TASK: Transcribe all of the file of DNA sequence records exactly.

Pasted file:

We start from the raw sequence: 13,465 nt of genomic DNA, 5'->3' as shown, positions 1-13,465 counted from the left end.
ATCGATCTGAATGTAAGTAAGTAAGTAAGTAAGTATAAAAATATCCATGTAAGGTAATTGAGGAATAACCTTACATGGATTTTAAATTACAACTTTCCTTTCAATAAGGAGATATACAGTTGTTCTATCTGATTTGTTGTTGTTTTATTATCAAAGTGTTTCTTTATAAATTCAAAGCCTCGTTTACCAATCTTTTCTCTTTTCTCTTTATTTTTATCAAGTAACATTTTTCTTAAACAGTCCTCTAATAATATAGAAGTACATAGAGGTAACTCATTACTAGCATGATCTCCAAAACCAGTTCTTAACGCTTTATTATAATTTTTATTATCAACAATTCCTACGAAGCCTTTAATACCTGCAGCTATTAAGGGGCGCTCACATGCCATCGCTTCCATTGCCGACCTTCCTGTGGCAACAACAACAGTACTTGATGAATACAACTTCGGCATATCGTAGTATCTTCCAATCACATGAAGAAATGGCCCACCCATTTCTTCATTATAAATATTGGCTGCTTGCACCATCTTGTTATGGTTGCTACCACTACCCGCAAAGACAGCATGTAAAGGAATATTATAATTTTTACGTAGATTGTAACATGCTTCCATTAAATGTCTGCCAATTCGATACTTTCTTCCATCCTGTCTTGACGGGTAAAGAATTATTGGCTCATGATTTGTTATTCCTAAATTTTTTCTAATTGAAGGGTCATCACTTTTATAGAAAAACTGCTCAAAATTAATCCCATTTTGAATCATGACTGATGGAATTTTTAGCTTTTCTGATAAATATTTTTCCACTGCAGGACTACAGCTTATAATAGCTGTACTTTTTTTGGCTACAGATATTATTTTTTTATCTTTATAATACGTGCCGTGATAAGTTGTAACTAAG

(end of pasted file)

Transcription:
We start from the raw sequence: 13,465 nt of genomic DNA, 5'->3' as shown, positions 1-13,465 counted from the left end.
ATCGATCTGAATGTAAGTAAGTAAGTAAGTAAGTATAAAAATATCCATGTAAGGTAATTGAGGAATAACCTTACATGGATTTTAAATTACAACTTTCCTTTCAATAAGGAGATATACAGTTGTTCTATCTGATTTGTTGTTGTTTTATTATCAAAGTGTTTCTTTATAAATTCAAAGCCTCGTTTACCAATCTTTTCTCTTTTCTCTTTATTTTTATCAAGTAACATTTTTCTTAAACAGTCCTCTAATAATATAGAAGTACATAGAGGTAACTCATTACTAGCATGATCTCCAAAACCAGTTCTTAACGCTTTATTATAATTTTTATTATCAACAATTCCTACGAAGCCTTTAATACCTGCAGCTATTAAGGGGCGCTCACATGCCATCGCTTCCATTGCCGACCTTCCTGTGGCAACAACAACAGTACTTGATGAATACAACTTCGGCATATCGTAGTATCTTCCAATCACATGAAGAAATGGCCCACCCATTTCTTCATTATAAATATTGGCTGCTTGCACCATCTTGTTATGGTTGCTACCACTACCCGCAAAGACAGCATGTAAAGGAATATTATAATTTTTACGTAGATTGTAACATGCTTCCATTAAATGTCTGCCAATTCGATACTTTCTTCCATCCTGTCTTGACGGGTAAAGAATTATTGGCTCATGATTTGTTATTCCTAAATTTTTTCTAATTGAAGGGTCATCACTTTTATAGAAAAACTGCTCAAAATTAATCCCATTTTGAATCATGACTGATGGAATTTTTAGCTTTTCTGATAAATATTTTTCCACTGCAGGACTACAGCTTATAATAGCTGTACTTTTTTTGGCTACAGATATTATTTTTTTATCTTTATAATACGTGCCGTGATAAGTTGTAACTAAG